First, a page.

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THE DIVIDE. Wow. Where do I even begin? Well, I have to
start with my mood going into the movie (opening in limited engagements this
Friday from Anchor Bay). It’s not often I lift the “reviewer curtain” and talk
about the fact that what is happening in my real life can occasionally tweak my
perspective. On this particular day, I was delayed leaving a press junket and
was scared I was going to be late for the DIVIDE screening.
On the way, I got in a minor fender-bender, which, though
all parties left psychically unscathed, had damaged my car and my attitude even
further. So needless to say, by the time I made it to THE DIVIDE, I was in a
pissy mood and certainly not looking forward to what I figured would be two hours
of watching a group of people go through radiation poisoning. I took my seat
just wanting this to be over so I could go home and continue on with my crappy
Two hours later, I emerged from that theater a different
person than the one who went in. I had witnessed, thought about and experienced
things that made my car, my bad day, everything all seem like bullshit. It’s a
rarity a film does this to me. I consider myself to be pretty horror-hardened,
and when a film comes along that actually makes me question my very existence
and character, it’s a major cathartic event. MARTYRS, REQUIEM FOR A DREAM and
FAT GIRL created that feeling in me—I didn’t know whether to scream, cry, laugh
or some combination of them all, but I felt like I had to do something. I used
think this was a weakness I had with certain movies; I now know it is just a
demonstration of what makes me human. It also demonstrates why horror fans are
able to watch some of the most visceral, brutal and grotesque movies out there.
We can find redemption, beauty and emotional cleansing in them. I’m adding THE
DIVIDE to my personal cathartic list.
I should discuss the actual movie here at some point, but
first, one more note. When I was a kid, I was allowed to watch anything I
wanted, for the most part. My parents never stopped me from watching horror. If
anything, they encouraged it, as these films led me to read books at a very
young age on FX and how they were made. The only movies I was not allowed to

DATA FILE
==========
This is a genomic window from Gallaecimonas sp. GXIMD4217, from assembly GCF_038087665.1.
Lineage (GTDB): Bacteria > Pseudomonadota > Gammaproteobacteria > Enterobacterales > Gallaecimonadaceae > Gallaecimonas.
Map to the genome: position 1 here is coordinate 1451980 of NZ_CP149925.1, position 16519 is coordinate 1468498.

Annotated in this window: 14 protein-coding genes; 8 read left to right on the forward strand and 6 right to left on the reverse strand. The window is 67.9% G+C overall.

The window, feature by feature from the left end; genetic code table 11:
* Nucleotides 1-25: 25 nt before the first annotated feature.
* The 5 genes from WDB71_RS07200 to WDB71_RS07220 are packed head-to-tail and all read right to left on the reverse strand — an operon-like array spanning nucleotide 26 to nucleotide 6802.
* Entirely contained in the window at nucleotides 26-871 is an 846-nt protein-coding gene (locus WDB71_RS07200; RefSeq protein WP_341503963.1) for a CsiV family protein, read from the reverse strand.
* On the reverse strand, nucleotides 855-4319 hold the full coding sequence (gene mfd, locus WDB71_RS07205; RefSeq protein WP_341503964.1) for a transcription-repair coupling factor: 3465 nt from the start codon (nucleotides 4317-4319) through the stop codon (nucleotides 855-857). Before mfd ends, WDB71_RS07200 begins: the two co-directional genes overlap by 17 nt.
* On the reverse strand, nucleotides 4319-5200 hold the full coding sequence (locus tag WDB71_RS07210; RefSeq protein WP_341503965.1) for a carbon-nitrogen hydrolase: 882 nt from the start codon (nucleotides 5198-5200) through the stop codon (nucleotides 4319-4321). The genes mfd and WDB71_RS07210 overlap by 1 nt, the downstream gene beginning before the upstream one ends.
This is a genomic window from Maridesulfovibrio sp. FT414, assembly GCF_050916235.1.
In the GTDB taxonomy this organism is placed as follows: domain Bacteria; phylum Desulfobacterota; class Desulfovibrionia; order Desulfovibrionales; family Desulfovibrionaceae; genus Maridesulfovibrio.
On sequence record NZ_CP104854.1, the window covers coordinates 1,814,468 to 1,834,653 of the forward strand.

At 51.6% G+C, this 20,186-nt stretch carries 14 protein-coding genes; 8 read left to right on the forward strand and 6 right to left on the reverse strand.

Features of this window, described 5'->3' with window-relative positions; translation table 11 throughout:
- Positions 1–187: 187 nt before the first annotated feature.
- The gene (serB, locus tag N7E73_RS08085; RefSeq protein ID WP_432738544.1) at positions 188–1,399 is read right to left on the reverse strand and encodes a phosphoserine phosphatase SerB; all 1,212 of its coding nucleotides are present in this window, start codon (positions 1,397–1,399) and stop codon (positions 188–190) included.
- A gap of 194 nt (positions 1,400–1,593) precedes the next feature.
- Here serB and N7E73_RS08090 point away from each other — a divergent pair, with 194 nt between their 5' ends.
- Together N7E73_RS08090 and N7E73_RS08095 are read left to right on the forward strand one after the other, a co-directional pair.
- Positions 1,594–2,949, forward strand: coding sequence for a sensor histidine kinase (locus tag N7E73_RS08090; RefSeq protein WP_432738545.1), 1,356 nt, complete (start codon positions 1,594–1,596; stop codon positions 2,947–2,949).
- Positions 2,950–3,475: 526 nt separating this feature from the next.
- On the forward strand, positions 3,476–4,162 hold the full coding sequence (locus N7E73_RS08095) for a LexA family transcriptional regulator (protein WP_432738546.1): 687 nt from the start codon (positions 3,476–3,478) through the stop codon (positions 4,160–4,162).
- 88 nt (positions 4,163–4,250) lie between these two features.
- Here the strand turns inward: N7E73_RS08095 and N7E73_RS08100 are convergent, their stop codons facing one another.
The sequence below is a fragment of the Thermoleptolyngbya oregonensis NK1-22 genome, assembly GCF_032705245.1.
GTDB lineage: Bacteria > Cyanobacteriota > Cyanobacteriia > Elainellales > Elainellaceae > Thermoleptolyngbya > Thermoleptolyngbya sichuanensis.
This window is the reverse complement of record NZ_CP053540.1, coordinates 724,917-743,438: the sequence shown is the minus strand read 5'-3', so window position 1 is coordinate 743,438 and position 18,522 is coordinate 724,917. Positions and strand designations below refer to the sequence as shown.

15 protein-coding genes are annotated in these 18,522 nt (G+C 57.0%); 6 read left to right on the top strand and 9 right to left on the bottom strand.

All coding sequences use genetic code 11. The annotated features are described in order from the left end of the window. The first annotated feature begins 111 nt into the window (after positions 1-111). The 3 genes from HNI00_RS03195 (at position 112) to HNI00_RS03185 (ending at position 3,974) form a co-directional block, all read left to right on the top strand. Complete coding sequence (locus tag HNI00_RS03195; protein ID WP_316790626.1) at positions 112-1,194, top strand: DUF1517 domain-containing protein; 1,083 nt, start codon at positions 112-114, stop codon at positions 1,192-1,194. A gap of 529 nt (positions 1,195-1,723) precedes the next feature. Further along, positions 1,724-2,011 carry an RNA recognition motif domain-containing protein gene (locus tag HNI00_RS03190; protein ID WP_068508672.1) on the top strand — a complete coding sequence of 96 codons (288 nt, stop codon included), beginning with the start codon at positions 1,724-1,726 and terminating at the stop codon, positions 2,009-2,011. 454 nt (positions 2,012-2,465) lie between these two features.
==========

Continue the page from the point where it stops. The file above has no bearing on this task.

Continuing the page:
see were nuclear-holocaust stories. TESTAMENT, WHEN THE WIND BLOWS and even
that weird made-for-TV pic with Steve Guttenberg, THE DAY AFTER, were all off
limits until I was much older. After seeing a few, I couldn’t understand what
the big deal was. Yup, Trioxin turns you into a zombie, and radiation makes
your hair fall out. Movies are full of f**ked-up fears. But I know see what my
parents wanted to protect me from—they wanted to keep my young mind from being
exposed to everything that happens in THE DIVIDE.
So now, on to the details of the movie itself. THE DIVIDE
begins with multiple nuclear blasts. Seriously, the credits roll and
boom—nuclear armageddon. As the tenants of a New York City apartment building
scramble to find shelter, a small group make their way down to the basement,
where the superintendent, Mickey (played by Michael Biehn), has set up a
fallout-style shelter with supplies, lye toilet and battery-powered
electricity. A hardened fireman and 9-11 veteran, Mickey has been preparing for
armageddon for quite some time, and is quick to take control—which soon
People turn. Some try to break out, some actually make it
out, and others come in. Certain people get radiation poisoning and go insane,
while others do not. With the exception of the first few minutes of explosions,
THE DIVIDE is a two-hour descent into how quickly a handful of survivors can
create a hell far worse then the annihilation outside. Filth, cockroaches,
fetid dead bodies, illness and no showers. Insanity, abuse, moral humiliation,
rape and murder. This movie holds nothing back, and the camera never looks away
from anything, no matter how brutal.
Biehn and Lauren German both give amazing performances, but
the real standout is Rosanna Arquette. She begins the movie as a devoted
mother, but her character changes are unspeakable. I was also floored by the
performance of Michael Eklund, who makes a brilliant transition to pure
madness. The special makeup by Steven Kostanski (who won a prize at the Sitges
film festival for his work) is terrific, and truly complements the psychic
deterioration of the characters.
I will say that this movie isn’t for everyone. It’s bleak.
Really bleak. It’s everything you expect it to be, plus about 1,000 times more.
But if you can take it, this movie is amazing. Watch it, and survive it. Then
go home, hug your loved ones and just feel completely happy knowing that no
matter how horrible and shifty your life may momentarily seem, it could be much
worse. And don’t take what you have for granted, because there may come a time
when your average lousy day becomes the greatest memory you have. You may also
feel remarkably grateful for having the ability to take a shower. Now, go see
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